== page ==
The status of post 12-14 grants have been reviewed by Newtown officials to see what funds remain and can be applied to recovery efforts.
First Selectman Pat Llodra said in a news release that March 31st is the end of a Department of Justice funded Recovery & Resiliency initiative. The team of six professionals have been helping Newtown with community outreach and support as the town learns how grief impacts individuals and families. The team has helped the community to navigate insurance and treatment options, among other services. Llodra said the need for support continues and the town is committed to an ongoing recovery program.
Two positions will be paid for, in part, through grant funding from Praxair and the Newtown Sandy Hook Community Foundation. A care navigator and a director of social work-mental health programming will be hired. Llodra says the new personnel will work with current staff members on the transition to ensure there are no gaps in service to the community.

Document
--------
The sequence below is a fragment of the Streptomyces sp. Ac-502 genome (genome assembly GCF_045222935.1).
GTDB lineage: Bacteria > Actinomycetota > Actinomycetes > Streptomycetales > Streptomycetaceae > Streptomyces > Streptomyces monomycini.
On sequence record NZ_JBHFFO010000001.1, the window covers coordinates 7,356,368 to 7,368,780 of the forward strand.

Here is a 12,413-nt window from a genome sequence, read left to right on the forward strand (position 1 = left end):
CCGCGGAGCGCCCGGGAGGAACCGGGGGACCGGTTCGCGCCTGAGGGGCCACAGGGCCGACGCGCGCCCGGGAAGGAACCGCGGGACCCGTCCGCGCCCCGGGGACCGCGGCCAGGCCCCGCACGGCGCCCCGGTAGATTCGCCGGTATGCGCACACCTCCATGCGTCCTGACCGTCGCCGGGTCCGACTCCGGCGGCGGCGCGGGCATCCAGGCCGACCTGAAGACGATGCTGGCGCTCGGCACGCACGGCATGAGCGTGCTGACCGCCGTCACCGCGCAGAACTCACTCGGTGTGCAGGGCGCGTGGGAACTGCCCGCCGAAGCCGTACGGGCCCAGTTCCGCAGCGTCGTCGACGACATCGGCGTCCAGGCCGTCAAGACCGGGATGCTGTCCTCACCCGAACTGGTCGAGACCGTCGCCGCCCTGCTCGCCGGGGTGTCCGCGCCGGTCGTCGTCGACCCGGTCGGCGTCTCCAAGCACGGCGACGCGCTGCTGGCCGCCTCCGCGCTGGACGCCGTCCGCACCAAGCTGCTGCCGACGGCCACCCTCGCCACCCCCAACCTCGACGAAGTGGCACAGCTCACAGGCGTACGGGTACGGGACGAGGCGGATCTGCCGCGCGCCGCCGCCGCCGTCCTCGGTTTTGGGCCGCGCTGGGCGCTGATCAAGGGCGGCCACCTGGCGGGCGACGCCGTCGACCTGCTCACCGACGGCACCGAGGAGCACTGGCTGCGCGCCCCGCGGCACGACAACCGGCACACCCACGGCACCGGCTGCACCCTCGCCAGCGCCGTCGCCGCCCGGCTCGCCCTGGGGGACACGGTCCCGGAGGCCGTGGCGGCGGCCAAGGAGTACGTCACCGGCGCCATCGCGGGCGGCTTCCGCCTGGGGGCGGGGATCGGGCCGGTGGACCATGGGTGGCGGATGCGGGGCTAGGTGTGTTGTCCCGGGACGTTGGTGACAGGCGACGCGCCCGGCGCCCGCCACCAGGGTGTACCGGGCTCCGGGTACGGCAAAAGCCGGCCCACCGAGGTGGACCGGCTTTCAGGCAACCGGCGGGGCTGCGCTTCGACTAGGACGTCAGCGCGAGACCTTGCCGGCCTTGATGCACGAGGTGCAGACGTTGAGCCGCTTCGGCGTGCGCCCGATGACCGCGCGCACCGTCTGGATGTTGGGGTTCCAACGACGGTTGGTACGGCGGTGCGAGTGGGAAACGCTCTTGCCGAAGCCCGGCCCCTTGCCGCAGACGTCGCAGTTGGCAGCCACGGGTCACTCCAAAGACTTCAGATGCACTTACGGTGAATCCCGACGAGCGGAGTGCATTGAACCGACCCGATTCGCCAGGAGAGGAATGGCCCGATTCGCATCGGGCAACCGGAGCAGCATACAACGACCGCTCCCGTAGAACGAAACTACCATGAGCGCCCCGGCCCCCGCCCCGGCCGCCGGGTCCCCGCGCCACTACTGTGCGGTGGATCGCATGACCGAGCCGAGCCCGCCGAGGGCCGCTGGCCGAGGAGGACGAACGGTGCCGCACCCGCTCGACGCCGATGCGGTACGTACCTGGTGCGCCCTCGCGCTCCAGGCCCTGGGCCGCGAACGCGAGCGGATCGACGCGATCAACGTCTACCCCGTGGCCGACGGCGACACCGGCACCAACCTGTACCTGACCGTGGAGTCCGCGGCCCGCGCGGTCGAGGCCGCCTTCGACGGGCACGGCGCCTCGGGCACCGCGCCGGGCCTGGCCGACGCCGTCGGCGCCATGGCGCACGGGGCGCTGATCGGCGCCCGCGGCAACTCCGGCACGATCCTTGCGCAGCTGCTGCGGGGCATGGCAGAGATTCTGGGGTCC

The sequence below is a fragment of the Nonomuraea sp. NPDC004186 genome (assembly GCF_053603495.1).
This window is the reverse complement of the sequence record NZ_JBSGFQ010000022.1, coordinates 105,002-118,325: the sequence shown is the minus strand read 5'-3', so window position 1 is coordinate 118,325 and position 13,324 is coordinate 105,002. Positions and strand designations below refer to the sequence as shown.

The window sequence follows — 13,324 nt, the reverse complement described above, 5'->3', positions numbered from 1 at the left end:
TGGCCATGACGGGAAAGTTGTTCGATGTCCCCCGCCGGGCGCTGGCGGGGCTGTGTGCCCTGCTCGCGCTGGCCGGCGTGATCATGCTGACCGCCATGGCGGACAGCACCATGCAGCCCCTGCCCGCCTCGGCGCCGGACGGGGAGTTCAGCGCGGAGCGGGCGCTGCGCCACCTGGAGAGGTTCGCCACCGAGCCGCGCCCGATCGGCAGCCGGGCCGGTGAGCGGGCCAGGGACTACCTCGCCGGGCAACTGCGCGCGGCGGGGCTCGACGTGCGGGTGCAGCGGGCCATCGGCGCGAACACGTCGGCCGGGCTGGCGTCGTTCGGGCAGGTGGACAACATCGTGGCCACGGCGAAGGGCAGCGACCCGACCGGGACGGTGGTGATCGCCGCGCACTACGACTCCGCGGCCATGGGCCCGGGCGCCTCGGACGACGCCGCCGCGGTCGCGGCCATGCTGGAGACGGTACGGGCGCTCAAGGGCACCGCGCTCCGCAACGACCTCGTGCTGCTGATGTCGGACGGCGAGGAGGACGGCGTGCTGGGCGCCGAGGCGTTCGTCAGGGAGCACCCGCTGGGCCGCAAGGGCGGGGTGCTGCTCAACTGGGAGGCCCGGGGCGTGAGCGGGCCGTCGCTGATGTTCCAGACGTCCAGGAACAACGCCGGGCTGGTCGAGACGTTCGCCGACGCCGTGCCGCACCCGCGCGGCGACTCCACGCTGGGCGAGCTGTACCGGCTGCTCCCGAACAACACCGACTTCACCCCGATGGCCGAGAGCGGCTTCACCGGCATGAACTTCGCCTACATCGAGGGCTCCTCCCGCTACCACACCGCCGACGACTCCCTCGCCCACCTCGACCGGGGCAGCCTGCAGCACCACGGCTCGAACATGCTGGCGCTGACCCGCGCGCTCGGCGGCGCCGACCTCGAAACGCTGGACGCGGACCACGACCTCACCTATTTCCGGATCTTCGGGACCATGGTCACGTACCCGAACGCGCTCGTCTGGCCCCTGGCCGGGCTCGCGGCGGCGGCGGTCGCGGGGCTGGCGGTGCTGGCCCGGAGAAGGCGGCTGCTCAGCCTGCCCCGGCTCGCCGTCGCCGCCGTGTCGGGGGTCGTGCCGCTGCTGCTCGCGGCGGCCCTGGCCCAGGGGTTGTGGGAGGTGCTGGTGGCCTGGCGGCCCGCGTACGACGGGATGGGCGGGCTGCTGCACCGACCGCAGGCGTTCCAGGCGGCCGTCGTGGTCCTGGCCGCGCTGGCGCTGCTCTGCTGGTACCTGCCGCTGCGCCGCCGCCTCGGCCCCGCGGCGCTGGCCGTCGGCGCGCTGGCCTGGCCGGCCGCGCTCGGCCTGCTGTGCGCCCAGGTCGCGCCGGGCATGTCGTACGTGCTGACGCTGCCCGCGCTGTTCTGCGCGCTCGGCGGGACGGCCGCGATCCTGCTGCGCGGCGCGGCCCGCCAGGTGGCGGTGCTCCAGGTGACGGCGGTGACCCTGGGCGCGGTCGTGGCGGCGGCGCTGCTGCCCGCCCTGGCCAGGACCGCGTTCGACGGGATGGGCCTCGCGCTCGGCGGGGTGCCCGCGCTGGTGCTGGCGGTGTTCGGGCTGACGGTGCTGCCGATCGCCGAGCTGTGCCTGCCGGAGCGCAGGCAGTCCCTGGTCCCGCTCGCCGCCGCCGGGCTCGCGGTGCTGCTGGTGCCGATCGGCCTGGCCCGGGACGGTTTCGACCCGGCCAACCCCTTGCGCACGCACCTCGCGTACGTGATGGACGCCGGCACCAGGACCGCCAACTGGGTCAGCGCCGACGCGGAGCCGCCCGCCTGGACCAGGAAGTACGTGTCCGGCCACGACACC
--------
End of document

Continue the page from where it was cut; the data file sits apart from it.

On the school side, the federal School Emergency Response to Violence grant will run out by next March. The funding has been bolstered by grants from Newtown Youth & Family Services and Education Connection. The SERV grant was used to hire personnel and some of those positions will transition out of Sandy Hook School with the students moving up to Reed Intermediate School. One grant to the schools, which expires at the end of this fiscal year, has not been spent down. The district will be allowed though to use that money in the next fiscal year.
Llodra says this coming budget year is the first year that Newtown will fully carry the cost of School Security Officers. Up to this year, the SSOs were partially funded by a Department of Justice grant, but it's been completely exhausted.